No one ever believes the Wine Curmudgeon when he tells them that wine writing is a lot more than sipping $100 bottles in five-star restaurants in the company of mini-skirted and leather-booted PR women.
It's work -- not mining coal or repairing roofs work, but work nonetheless. Last Thursday, I attended a wine lunch at 12:30 p.m., went to two walk-around tastings, and then did a home wine tasting as one of the Two Wine Guys -- all in the space of six hours. And I skipped two other events. (One sales rep said skipping them proved I wasn't manly enough. I think he was joking.) This wasn't a typical day, but something like it happens a couple of times a year.
Why did I do it? To taste wine that I wouldn't normally taste, and especially expensive wine. To schmooze with other wine writers, wine executives and wine makers, which is an integral part of doing this job well. And because the point of writing about wine is to drink as much of it as possible.
12:20 p.m.: I pull into the valet slot at Stephan Pyles in downtown Dallas for a Pine Ridge lunch, launching the winery's 2004 Fortis, a red blend from Napa Valley that retails at $135. My first thought: Gee, my favorite Pine Ridge wine is the $13 chenin blanc and viognier blend. I mention this, jokingly, to AnnaBelle Walter, the marketing director for the company that owns Pine Ridge, and she does not laugh.
12:40 p.m.: Lunch is served. The first course is some type of almond gazpacho, which strikes me as not Pyles' best work. However, the 2006 Pine Ridge Dijon Clones Chardonnay ($33) improves the gazpacho tremendously. It has enough California oakiness for people who like that sort of thing, but also enough fruit and acid for those of us who prefer that chardonnay not taste like a baseball bat. I tell Erle Martin, the president and CEO of Pine Ridge's parent, that the wine seems like a great value. He looks pleased.
1 p.m.: Main course is served -- braised boneless short ribs with a tamale filled with what appears to be goat cheese. No one does tamales better than Pyles, and the short ribs are equally as spectacular. Ryan Tedder, the restaurant's sommelier, pours the Fortis. Martin looks at the table, which includes two restaurant types; Julie Blacklidge, who writes about wine for a Dallas city magazine (Julie, who has more sense, is not going to the next two tastings); and Renie Steves, who was the wine writer in Fort Worth before me. We smell. We sip. We smell again. I take a bite of the ribs, sip some wine. Martin shows remarkable patience.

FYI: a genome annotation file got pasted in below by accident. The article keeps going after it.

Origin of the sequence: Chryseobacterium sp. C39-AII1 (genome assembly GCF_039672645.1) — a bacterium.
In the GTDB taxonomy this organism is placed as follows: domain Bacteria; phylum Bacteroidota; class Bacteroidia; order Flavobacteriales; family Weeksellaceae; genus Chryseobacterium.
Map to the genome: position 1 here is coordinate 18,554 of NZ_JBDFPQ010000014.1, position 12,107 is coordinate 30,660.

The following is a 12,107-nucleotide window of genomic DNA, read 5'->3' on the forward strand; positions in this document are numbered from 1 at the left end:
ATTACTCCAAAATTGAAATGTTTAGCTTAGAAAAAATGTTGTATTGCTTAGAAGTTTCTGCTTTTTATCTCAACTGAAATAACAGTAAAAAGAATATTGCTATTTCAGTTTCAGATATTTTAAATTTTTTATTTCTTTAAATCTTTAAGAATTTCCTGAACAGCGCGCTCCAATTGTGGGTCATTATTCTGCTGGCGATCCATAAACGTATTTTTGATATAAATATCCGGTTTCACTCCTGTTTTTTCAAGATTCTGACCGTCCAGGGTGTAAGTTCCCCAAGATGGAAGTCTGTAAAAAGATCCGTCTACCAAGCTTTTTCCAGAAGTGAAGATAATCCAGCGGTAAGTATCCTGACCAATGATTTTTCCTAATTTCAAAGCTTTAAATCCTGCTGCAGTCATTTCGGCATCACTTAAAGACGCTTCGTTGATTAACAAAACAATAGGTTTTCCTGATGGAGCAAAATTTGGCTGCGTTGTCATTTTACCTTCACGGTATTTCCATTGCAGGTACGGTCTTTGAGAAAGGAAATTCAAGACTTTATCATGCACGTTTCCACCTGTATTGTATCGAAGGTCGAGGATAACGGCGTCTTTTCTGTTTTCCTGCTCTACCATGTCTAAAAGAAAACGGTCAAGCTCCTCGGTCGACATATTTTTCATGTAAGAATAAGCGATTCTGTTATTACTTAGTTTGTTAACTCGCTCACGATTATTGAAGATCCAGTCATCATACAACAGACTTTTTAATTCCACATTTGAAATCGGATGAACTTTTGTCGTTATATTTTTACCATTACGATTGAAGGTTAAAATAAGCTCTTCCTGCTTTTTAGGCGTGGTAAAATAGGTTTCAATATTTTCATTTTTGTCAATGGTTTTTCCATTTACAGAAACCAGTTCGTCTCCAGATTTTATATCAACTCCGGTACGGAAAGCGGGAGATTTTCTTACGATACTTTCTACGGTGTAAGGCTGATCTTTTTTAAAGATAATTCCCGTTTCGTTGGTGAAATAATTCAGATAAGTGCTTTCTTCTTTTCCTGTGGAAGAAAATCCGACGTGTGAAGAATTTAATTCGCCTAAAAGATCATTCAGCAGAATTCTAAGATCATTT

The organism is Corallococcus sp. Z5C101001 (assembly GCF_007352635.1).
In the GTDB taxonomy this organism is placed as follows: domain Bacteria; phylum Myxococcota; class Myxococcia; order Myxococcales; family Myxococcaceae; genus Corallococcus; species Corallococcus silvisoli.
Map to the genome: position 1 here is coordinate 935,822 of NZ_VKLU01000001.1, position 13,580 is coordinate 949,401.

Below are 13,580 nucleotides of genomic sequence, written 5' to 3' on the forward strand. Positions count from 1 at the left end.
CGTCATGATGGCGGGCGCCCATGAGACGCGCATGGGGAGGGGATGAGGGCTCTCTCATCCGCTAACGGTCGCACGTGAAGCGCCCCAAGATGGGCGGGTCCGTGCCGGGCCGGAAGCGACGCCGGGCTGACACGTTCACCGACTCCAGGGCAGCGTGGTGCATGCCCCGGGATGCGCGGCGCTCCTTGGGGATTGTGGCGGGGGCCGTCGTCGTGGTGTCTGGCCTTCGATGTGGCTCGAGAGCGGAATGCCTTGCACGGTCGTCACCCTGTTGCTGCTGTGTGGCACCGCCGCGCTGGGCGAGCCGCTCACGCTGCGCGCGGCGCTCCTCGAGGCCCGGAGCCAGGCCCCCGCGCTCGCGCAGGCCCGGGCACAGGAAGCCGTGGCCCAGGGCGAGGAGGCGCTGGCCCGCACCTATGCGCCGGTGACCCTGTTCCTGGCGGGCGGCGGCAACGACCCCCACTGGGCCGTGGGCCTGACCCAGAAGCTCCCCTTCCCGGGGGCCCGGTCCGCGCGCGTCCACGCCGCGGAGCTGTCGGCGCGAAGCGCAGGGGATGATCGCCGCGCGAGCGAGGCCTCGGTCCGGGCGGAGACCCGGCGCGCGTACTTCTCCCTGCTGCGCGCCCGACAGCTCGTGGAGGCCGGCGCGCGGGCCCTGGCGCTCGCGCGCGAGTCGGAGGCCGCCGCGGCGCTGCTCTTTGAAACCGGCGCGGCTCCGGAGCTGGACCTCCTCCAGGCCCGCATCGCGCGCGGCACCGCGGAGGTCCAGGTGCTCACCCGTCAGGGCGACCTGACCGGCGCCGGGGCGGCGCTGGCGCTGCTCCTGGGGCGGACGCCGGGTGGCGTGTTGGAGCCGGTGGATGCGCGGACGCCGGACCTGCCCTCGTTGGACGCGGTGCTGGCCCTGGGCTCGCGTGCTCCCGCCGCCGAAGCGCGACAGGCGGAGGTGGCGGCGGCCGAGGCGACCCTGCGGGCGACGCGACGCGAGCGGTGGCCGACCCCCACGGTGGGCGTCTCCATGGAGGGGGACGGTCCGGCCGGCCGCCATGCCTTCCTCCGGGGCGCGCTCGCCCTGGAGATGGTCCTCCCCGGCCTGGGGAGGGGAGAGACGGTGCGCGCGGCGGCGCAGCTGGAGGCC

Finally, everyone starts to nod in that way that means we liked the wine. And we're not just being polite. The Fortis is not only well made, but it is not nearly as overwhelming as most high-end Napa red blends, which are usually too fruity, too oaky, too alcoholic, too acidic, and too tannic. This is a style that makes the Wine Curmudgeon even more cranky than usual. I mention this to Martin, and he says that that was one of the goals with Fortis -- to be, if not more subtle, less intense. We then have a very pleasant chat about why young people like higher alcohol wines, and Martin seems impressed with my analysis. Hopefully, Walker won't tell him my favorite Pine Ridge is the chenin blend.